Month: August 2016

Weekend Reading

  • Is Donald Trump Actually Trying to Win?
    So it’s not surprising that Trump has undertaken a major shakeup of his campaign, hiring Bannon and promoting the pollster Kellyanne Conway. Campaign Chairman Paul Manafort has effectively been demoted.
    Not suggesting he should be taken lightly, but he makes so much noise so randomly, is his gameplan something else entirely?
  • This Is How To Get Healthy: 6 Research-Backed Secrets
    You want to know how to get healthy? Eat better, exercise and get more sleep… But you don’t need me to tell you that. You know that. So is health just a matter of biology? Nope. Research shows living well is more than marathons and what you put in your mouth.
    If only there was a sense of common held ideas that we could apply to these things. A common sense, they’d call it…
  • Joseph Stiglitz on Brexit, Europe’s long cycle of crisis, and why German economics is different
    Globalization seems to have a lot more discontents lately.
    The ‘long tail’ ramifications of the Brexit vote will be with us for generations, but it’s not anything all that new.
  • China’s new quantum satellite will try to teleport data outside the bounds of space and time
    This week, China launched the world’s first quantum satellite. So what exactly does this mean? Uncrackable keys? Bizarre features? Both true. This satellite is designed to literally teleport information, to distances 1,200 kilometers (746 miles) away.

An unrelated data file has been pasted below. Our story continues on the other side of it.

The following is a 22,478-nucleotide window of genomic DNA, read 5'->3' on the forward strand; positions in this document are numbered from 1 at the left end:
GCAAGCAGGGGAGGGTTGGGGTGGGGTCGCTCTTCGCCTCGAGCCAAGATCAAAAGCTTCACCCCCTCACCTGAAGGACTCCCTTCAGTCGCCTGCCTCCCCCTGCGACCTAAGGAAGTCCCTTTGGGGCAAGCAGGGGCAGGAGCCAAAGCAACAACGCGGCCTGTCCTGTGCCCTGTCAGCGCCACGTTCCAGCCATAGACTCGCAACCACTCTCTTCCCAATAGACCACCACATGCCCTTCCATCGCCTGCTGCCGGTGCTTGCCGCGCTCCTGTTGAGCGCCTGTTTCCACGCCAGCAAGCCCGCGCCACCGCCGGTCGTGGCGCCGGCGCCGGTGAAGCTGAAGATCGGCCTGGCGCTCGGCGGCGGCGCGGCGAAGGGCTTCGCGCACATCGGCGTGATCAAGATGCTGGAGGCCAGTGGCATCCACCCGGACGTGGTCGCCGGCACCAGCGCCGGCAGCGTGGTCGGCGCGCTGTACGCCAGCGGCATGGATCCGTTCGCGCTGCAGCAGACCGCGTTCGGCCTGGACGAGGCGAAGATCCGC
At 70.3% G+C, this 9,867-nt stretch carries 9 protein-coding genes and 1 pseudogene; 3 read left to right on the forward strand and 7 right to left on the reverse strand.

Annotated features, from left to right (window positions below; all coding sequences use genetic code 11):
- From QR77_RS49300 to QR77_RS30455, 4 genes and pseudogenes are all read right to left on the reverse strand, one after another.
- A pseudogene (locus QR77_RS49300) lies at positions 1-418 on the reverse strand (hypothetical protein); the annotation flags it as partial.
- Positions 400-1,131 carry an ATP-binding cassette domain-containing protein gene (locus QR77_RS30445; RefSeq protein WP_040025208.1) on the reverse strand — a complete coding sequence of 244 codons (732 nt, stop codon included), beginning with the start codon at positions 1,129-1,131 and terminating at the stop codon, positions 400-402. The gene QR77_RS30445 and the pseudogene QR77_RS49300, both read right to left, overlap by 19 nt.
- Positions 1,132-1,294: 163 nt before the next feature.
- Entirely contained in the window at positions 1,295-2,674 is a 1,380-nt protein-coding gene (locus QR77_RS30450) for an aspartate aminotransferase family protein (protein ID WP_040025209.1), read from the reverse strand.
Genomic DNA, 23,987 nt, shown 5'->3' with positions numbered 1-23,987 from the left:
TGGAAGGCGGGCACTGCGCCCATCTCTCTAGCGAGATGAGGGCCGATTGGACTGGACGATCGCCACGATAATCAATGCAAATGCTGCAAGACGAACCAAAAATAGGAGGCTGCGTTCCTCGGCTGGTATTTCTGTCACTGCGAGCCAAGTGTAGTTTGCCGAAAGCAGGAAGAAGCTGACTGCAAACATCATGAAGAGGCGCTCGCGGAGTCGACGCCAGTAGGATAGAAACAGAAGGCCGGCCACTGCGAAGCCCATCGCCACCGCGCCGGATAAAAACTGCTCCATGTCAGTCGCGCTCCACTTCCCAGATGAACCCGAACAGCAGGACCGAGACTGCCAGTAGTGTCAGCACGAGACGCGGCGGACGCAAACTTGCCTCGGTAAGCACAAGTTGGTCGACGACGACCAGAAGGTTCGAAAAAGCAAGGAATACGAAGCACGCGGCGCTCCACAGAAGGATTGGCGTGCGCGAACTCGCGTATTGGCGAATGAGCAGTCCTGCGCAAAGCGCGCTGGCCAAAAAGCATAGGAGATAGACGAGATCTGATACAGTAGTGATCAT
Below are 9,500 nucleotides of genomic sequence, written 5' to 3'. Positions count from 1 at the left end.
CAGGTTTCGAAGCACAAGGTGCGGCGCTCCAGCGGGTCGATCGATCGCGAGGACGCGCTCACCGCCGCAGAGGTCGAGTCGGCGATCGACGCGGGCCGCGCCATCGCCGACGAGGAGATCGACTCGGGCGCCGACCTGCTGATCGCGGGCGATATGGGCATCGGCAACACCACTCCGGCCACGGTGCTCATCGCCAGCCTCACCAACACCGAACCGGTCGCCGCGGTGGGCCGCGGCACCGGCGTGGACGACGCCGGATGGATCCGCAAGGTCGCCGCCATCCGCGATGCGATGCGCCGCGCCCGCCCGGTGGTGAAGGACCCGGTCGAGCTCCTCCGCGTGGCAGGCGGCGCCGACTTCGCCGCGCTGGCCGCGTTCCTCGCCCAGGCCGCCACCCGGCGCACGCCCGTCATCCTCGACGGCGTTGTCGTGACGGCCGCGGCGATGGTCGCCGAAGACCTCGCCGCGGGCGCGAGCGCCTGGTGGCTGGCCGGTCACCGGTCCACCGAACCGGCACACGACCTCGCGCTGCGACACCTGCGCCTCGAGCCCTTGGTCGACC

Boldly going etc etc
  • A Charming 1926 Case for Why the Bicycle Is the Ideal Vehicle for Writers
    “Don’t cultivate a ‘bicycle face,’” an 1895 list of don’ts for women cyclists admonished just before the bicycle became a major vehicle of women’s liberation.
    Mostly this is a reminder to me that I have a bicycle and should use it.
  • Giving up alcohol opened my eyes to the infuriating truth about why women drink
    I’m newly sober and dog-paddling through the booze all around me. It’s summer, and Whole Foods has planted rosé throughout the store. Rosé is great with fish! And strawberries! And vegan protein powder! (Okay, I made that last one up.)
    And no, not just ‘because they like it’ apparently.
  • Denmark has figured out how to teach kids empathy and make them happier adults
    Empathy, or the ability to read another person’s emotions, is a critical life skill. Many fear children are losing it—and that they’ll be less happy as adults as a result.
    A pebble in the ocean? Or an idea that really deserves to take off? Less hate, more love and all that!
  • In 1898, Nikola Tesla Predicted Drone Warfare
    Nikola Tesla was both of his time and ahead of it (he has a car company named after him, after all). Besides his contributions to altnerating current electrical systems, the inventor predicted smartphones, television, and apparently drones, which he thought could cause humanity’s destruction.
    I read an autobiography of this amazing (flawed) man, he continues to be remarkable in every sense of the word.
  • What does a dog want more — “good boy” or treats?
    Sometimes the best dog treats aren’t edible. Every night when I walk my 6-year-old Boxer, he knows exactly what to expect once he’s unleashed. His tail wags furiously, his body wiggles, and glistening drops of saliva drip to my kitchen floor.
    I am offended on behalf of all dogs, reducing their characters to praise or treats? What about sleep and playing fetch? What about… ehhh.. yeah, ok, as you were.
  • Prof. Brian Cox Has a Maddening Conversation with a Climate Science-Denying Politician